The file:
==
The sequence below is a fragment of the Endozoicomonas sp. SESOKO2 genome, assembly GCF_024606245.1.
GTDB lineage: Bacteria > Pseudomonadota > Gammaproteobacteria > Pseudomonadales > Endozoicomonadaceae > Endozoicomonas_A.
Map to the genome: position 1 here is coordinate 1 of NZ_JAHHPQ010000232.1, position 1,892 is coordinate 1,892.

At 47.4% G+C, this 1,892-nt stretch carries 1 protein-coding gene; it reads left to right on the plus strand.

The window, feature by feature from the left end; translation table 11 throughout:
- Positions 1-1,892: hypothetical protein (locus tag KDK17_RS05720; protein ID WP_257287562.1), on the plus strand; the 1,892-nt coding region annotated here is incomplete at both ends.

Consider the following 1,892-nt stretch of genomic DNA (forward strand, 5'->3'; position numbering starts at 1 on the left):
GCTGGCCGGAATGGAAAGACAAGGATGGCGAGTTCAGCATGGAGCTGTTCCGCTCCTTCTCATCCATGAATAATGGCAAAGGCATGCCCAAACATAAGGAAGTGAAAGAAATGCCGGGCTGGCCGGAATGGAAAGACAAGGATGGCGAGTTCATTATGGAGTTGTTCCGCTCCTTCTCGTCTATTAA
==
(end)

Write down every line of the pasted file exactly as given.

The sequence below is a fragment of the Endozoicomonas sp. SESOKO2 genome, assembly GCF_024606245.1.
GTDB lineage: Bacteria > Pseudomonadota > Gammaproteobacteria > Pseudomonadales > Endozoicomonadaceae > Endozoicomonas_A.
Map to the genome: position 1 here is coordinate 1 of NZ_JAHHPQ010000232.1, position 1,892 is coordinate 1,892.

At 47.4% G+C, this 1,892-nt stretch carries 1 protein-coding gene; it reads left to right on the plus strand.

The window, feature by feature from the left end; translation table 11 throughout:
- Positions 1-1,892: hypothetical protein (locus tag KDK17_RS05720; protein ID WP_257287562.1), on the plus strand; the 1,892-nt coding region annotated here is incomplete at both ends.

Consider the following 1,892-nt stretch of genomic DNA (forward strand, 5'->3'; position numbering starts at 1 on the left):
GCTGGCCGGAATGGAAAGACAAGGATGGCGAGTTCAGCATGGAGCTGTTCCGCTCCTTCTCATCCATGAATAATGGCAAAGGCATGCCCAAACATAAGGAAGTGAAAGAAATGCCGGGCTGGCCGGAATGGAAAGACAAGGATGGCGAGTTCATTATGGAGTTGTTCCGCTCCTTCTCGTCTATTAA